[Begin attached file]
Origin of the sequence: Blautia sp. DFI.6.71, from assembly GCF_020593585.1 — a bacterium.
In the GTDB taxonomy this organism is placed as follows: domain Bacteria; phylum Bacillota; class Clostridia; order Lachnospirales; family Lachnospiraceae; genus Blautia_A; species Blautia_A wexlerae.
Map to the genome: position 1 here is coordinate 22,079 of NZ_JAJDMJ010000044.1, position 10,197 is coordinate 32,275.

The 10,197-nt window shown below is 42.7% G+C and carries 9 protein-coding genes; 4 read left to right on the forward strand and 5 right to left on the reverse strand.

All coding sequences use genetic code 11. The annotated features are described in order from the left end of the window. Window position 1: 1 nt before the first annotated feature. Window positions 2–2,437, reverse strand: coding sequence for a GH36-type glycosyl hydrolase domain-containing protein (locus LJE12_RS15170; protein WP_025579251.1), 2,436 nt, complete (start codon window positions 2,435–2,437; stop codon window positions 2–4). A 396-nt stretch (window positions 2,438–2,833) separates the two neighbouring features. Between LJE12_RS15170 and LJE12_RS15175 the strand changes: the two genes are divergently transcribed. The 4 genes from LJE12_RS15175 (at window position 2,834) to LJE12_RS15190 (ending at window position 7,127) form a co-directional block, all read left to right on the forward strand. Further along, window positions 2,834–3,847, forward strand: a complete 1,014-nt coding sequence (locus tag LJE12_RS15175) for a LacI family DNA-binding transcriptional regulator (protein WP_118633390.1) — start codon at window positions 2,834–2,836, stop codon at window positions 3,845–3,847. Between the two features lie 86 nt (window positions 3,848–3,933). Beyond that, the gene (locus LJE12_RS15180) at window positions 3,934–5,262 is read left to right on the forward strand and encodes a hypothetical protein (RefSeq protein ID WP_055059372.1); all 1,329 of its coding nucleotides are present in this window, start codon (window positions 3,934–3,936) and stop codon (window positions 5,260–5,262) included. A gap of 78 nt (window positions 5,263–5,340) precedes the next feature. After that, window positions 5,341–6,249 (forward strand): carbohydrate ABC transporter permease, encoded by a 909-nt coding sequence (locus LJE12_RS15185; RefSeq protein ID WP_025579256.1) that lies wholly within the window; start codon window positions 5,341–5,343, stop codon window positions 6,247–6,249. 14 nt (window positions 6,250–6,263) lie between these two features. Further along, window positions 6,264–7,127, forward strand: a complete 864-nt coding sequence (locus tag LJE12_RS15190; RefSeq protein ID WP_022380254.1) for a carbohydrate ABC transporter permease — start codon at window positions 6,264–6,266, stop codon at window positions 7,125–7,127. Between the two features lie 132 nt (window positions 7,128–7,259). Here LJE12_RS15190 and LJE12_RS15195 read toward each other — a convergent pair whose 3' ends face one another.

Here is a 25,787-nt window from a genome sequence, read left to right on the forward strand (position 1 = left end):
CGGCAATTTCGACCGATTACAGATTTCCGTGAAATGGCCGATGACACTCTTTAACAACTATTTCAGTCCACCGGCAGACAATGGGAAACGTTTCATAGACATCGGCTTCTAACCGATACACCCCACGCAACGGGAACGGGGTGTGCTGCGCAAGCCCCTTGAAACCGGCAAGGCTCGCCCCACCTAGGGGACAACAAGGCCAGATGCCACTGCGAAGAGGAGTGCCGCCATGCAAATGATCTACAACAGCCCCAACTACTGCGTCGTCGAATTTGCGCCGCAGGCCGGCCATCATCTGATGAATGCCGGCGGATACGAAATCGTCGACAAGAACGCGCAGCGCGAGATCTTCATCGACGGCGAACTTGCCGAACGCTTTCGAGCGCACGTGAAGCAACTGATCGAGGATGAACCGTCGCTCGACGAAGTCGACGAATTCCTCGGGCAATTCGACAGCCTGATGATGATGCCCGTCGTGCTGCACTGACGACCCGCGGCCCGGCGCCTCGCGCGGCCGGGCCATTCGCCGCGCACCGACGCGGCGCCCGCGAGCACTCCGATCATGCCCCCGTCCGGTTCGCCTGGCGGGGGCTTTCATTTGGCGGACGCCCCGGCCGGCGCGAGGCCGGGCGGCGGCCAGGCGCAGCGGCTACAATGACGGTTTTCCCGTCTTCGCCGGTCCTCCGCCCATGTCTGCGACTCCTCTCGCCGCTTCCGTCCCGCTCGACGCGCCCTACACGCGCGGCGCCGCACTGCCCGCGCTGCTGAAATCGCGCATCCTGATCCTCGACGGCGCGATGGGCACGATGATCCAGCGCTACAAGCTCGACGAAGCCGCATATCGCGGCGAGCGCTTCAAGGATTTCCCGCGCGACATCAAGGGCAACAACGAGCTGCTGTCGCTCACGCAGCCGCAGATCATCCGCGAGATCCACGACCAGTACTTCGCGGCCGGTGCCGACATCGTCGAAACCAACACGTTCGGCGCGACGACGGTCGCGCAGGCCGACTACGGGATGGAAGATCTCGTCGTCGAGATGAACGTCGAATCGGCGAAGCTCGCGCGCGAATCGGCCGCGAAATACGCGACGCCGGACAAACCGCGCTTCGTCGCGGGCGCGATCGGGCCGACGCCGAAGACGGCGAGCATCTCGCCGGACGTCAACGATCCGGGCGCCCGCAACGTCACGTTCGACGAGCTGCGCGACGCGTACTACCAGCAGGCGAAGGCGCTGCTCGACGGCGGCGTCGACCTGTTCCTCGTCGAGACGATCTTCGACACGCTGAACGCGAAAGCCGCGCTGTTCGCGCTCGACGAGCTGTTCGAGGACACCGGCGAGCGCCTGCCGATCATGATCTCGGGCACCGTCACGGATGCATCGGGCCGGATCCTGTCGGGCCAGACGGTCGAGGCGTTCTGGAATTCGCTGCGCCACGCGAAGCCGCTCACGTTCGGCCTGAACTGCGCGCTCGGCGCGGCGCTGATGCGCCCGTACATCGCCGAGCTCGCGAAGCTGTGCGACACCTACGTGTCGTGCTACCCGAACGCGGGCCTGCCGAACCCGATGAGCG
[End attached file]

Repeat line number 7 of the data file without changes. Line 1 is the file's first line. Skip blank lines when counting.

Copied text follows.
CGGCAATTTCGACCGATTACAGATTTCCGTGAAATGGCCGATGACACTCTTTAACAACTATTTCAGTCCACCGGCAGACAATGGGAAACGTTTCATAGACATCGGCTTCTAACCGATACACCCCACGCAACGGGAACGGGGTGTGCTGCGCAAGCCCCTTGAAACCGGCAAGGCTCGCCCCACCTAGGGGACAACAAGGCCAGATGCCACTGCGAAGAGGAGTGCCGCCATGCAAATGATCTACAACAGCCCCAACTACTGCGTCGTCGAATTTGCGCCGCAGGCCGGCCATCATCTGATGAATGCCGGCGGATACGAAATCGTCGACAAGAACGCGCAGCGCGAGATCTTCATCGACGGCGAACTTGCCGAACGCTTTCGAGCGCACGTGAAGCAACTGATCGAGGATGAACCGTCGCTCGACGAAGTCGACGAATTCCTCGGGCAATTCGACAGCCTGATGATGATGCCCGTCGTGCTGCACTGACGACCCGCGGCCCGGCGCCTCGCGCGGCCGGGCCATTCGCCGCGCACCGACGCGGCGCCCGCGAGCACTCCGATCATGCCCCCGTCCGGTTCGCCTGGCGGGGGCTTTCATTTGGCGGACGCCCCGGCCGGCGCGAGGCCGGGCGGCGGCCAGGCGCAGCGGCTACAATGACGGTTTTCCCGTCTTCGCCGGTCCTCCGCCCATGTCTGCGACTCCTCTCGCCGCTTCCGTCCCGCTCGACGCGCCCTACACGCGCGGCGCCGCACTGCCCGCGCTGCTGAAATCGCGCATCCTGATCCTCGACGGCGCGATGGGCACGATGATCCAGCGCTACAAGCTCGACGAAGCCGCATATCGCGGCGAGCGCTTCAAGGATTTCCCGCGCGACATCAAGGGCAACAACGAGCTGCTGTCGCTCACGCAGCCGCAGATCATCCGCGAGATCCACGACCAGTACTTCGCGGCCGGTGCCGACATCGTCGAAACCAACACGTTCGGCGCGACGACGGTCGCGCAGGCCGACTACGGGATGGAAGATCTCGTCGTCGAGATGAACGTCGAATCGGCGAAGCTCGCGCGCGAATCGGCCGCGAAATACGCGACGCCGGACAAACCGCGCTTCGTCGCGGGCGCGATCGGGCCGACGCCGAAGACGGCGAGCATCTCGCCGGACGTCAACGATCCGGGCGCCCGCAACGTCACGTTCGACGAGCTGCGCGACGCGTACTACCAGCAGGCGAAGGCGCTGCTCGACGGCGGCGTCGACCTGTTCCTCGTCGAGACGATCTTCGACACGCTGAACGCGAAAGCCGCGCTGTTCGCGCTCGACGAGCTGTTCGAGGACACCGGCGAGCGCCTGCCGATCATGATCTCGGGCACCGTCACGGATGCATCGGGCCGGATCCTGTCGGGCCAGACGGTCGAGGCGTTCTGGAATTCGCTGCGCCACGCGAAGCCGCTCACGTTCGGCCTGAACTGCGCGCTCGGCGCGGCGCTGATGCGCCCGTACATCGCCGAGCTCGCGAAGCTGTGCGACACCTACGTGTCGTGCTACCCGAACGCGGGCCTGCCGAACCCGATGAGCG